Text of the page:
EBS Copyright Policy
As a Christian institution of higher learning, and especially as a school that exists for the development of Christ-like leaders for the spiritual transformation of Haiti and the world, institutional integrity is of utmost importance to the EBS Community and Leadership. The ethical use of intellectual property is essential to maintaining an atmosphere and culture of honesty and integrity within the EBS community. This Copyright policy, then, is a mechanism that serves to ensure the ethical use of intellectual property among staff and students of the Emmaus Biblical Seminary of Haiti.1
(1) We would like to acknowledge Earlham College’s Copyright Policy that was the starting point for the development of this document. Some of the language from the EC Copyright Policy has been retained in this document.
1.0 Introduction: Instructional Use of Copyrighted Materials
The staff members of EBS are to follow seminary policy, U.S. copyright law, and Haitian copyright law related to the use of electronic and multimedia materials. This includes the recording, reproducing, storing, and distribution of media-based instructional materials, such as: audio, video, and multimedia (combinations of data, text, sounds, and still and moving images that may also be modified interactively). All members of the college community are governed by these regulations.
Members of the Seminary community who engage in any activity that infringes on copyright law may be subject to disciplinary action. Under circumstances involving repeated instances of infringement through the use of the Seminary’s computing network, such disciplinary action may include the termination.
More information regarding copyright may be viewed at the United States Copyright Office website.
2.0 Why Should I Read These Guidelines?
Individuals are liable for their own actions. The copyright law (Title 17, United States Code) sets strict limits on making copies of copyrighted works. Willfully exceeding these limits may subject the copier to liability for infringement with damages up to $100,000 per work.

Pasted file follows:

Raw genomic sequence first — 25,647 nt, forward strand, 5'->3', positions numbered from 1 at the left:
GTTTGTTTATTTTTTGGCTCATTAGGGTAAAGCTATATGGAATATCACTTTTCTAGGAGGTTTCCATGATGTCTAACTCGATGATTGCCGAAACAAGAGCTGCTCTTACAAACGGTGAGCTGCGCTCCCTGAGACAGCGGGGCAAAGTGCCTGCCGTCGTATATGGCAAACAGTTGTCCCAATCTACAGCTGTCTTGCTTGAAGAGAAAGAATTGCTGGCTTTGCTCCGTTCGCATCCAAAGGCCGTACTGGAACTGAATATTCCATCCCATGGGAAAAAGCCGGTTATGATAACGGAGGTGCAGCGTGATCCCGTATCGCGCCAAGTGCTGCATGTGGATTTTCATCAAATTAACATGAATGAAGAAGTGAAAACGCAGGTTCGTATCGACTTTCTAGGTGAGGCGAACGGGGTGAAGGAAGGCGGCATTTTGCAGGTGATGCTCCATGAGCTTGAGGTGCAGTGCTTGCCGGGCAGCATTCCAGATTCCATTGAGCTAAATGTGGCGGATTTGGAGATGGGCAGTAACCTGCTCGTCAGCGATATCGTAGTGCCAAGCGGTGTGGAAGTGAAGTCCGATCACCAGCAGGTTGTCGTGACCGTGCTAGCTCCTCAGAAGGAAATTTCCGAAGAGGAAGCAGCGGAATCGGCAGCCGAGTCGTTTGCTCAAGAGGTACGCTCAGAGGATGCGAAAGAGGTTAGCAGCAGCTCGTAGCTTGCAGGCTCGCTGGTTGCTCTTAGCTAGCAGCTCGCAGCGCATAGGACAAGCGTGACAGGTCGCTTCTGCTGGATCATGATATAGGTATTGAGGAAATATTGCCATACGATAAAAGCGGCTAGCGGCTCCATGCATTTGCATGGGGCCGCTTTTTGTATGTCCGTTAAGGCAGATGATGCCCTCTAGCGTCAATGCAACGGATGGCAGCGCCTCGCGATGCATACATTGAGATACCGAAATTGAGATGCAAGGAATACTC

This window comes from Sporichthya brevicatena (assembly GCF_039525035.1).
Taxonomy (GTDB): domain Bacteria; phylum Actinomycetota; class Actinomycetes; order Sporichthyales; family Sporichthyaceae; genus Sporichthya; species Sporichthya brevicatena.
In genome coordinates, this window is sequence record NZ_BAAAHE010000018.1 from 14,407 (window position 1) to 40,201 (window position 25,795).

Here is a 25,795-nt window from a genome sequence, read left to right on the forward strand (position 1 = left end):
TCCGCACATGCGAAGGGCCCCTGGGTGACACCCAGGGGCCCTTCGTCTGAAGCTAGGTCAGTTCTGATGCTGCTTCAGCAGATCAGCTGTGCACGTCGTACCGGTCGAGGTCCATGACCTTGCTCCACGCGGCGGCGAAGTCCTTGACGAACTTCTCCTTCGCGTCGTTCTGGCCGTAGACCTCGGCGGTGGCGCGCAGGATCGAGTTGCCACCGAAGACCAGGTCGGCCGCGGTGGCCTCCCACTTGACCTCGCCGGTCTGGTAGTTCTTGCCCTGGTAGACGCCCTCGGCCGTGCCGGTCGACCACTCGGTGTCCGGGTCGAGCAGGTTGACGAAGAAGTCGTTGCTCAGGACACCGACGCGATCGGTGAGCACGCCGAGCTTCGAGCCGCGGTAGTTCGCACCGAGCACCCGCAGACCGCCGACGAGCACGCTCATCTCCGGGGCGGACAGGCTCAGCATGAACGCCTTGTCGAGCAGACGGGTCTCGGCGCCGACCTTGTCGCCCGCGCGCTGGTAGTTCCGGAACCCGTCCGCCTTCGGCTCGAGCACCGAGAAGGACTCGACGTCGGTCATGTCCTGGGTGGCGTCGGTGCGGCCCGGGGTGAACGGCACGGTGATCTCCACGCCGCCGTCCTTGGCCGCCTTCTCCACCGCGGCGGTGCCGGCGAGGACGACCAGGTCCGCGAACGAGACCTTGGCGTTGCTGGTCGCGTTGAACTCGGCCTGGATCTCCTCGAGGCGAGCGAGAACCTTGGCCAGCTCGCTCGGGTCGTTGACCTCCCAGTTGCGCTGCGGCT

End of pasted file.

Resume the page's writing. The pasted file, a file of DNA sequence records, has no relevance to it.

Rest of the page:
Emmaus Biblical Seminary is not required to defend an individual who knowingly fails to comply with the Seminary’s Policy on Copying, fair use guidelines, and any licenses that affect the rights to use others’ works. Information Services will not permit the duplication or use of any material submitted which is known or suspected not to meet the requirements of the guidelines. The Seminary expects those using the materials to be familiar with the guidelines and abide by them.
3.0 “Fair Use”
The EBS Information Services Department Staff will assist faculty in evaluating instructional materials to identify those that fall within the “fair use” clauses of the copyright law. The “fair use” exemptions incorporated into the copyright law describe permitted educational uses of certain categories of copyrighted materials.
4.0 Copyright Law and Electronic Materials
In some areas, particularly relating to electronic and multimedia materials, copyright law and fair use guidelines are unclear. As expected, challenges to the copyright law are being debated. Information Services staff will make every effort to provide common-sense interpretations of the existing law and guidelines.
5.0 Copyright Permission
When use of copyrighted material falls outside of the “fair use” guidelines or is more than quoting small sections of a source, permission must be obtained from the copyright holder. Electronic material supplied by the library must include a copyright statement. Other materials must contain a documented copyright permission statement or a “fair use” disclaimer statement as detailed in the specific guidelines below. Obtaining such permission is usually possible, if sufficient lead-time is allowed, although a fee may be involved. The length of this process varies and can take from a few days to many weeks, or can last for unexplained lengthy periods.
Turnidge shared the vision with OMS missionary David Graffenberger, who, along with Marilyn Murphy (now Shaferly) and Gaudin Charles, founded the Emmaus Vocational Bible School in 1967. David Graffenberger also served as the first Director of Emmaus Vocational Bible School.
In 2000, after many years of successful training of Haitians for bi-vocational ministry, EVBS’ registration closed. In August 2001, under the direction of Dr. Bill Cooper, Emmaus’ registration reopened to accept theological students exclusively. At that time, the name of the school changed from Emmaus Vocational Bible School to Emmaus Biblical Seminary of Haiti.
Construction began on a new seminary campus in Saccenville in 2006. Construction was completed in 2009 and the campus was officially dedicated in January of 2009, the Monday before the earthquake that struck Port-au-Prince.